Tell me how you got that to mean religion wasn't necessary for the development of morality. Tell me how my explanation is straw manning you. And, funny you should mention using a straw man argument, since you said this
    in response to this
    But I'm straw manning. Okay.

    Yep. Agree wholeheartedly, Chengar.
     
    Last edited: Jul 7, 2017
  5. Invictus

    Invictus Heir

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    Well I took offense at calling religious teaching indoctrination and answered another person, you're the one who rode like a white knight to his rescue and insult me as some kind of evil man that sees moral teaching without religion as useless. The rest was just on a roll. Second, unless you're claiming that you can provide the objective decision on whether abortion is immoral, then there's no diverge between morality and religion, there's a diverge between your morality and other people's morality, so your example isn't really good for anything except saying you don't disapprove of abortion, soooo, good virtue bro?

    And it says wonder about my entire argument that the one thing you actually have a comeback is misspelling your university's name. I will take it as a compliment, even if you chose to get on a high horse over a really silly thing.
     
  6. awinarock

    awinarock Alchemist

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    People, not religion, corrupt everything they touch. With or without it, people would still find excuses to stick their head in the sand in the face of truths that they'd rather not face. It does promote conflict, but only because there are people that would rather see someone who disagrees with them on fundamental issues dead than have a civil discussion.

    Speaking as an Atheist from a deeply religious household, I loved and still love religion for all it's done for me. It gave me hope and comfort during tough times and steered me through some bad decisions. I no longer believe in the divine, but I can completely understand why someone else would. I'm also grateful for the contributions to art, music, politics, and science that owe their existence to religion.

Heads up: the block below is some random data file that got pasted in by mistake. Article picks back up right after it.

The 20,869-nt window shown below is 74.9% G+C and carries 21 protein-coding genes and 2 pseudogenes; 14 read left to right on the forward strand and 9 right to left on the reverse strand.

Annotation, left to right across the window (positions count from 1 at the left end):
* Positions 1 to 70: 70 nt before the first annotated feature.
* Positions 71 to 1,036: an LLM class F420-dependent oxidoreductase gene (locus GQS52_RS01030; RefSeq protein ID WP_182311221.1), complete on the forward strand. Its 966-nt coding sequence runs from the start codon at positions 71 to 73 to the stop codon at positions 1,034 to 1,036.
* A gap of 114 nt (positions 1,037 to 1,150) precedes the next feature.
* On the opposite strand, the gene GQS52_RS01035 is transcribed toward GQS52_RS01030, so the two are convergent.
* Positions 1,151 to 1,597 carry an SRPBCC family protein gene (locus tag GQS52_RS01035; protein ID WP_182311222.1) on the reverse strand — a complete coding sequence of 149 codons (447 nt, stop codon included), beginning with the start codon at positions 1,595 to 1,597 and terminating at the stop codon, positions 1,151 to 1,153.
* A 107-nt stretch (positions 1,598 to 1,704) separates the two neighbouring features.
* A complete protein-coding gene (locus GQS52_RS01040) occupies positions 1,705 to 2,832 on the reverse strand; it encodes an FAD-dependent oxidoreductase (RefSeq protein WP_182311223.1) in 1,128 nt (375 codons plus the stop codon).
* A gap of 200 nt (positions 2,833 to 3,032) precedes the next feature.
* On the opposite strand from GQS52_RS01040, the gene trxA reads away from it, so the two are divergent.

I also wanna address the bit about slavery. Invictus is a dick, but he's right that it was mostly a economic and sociological issue than religious. Yes, religion was used to justify antebellum slavery and racism, but so was science. Like I said earlier, people will use anything they can to justify their ignorance.

    Finally, on morality. I agree with you Revan that morality can exist without religion, but in ages where being empathetic was practically suicide and the world revolved around you and the people in your village/town/country/etc., I believe religion was necessary to actually enforce morals that people wouldn't abide by otherwise. I don't think that's the case today, but only because people are able to see that we're not so different from one another so it's easier to have empathy for your fellow man and the world is stable enough to allow it.
     
  7. Joe's Nemesis

    Joe's Nemesis High Score: 2,058 Prestige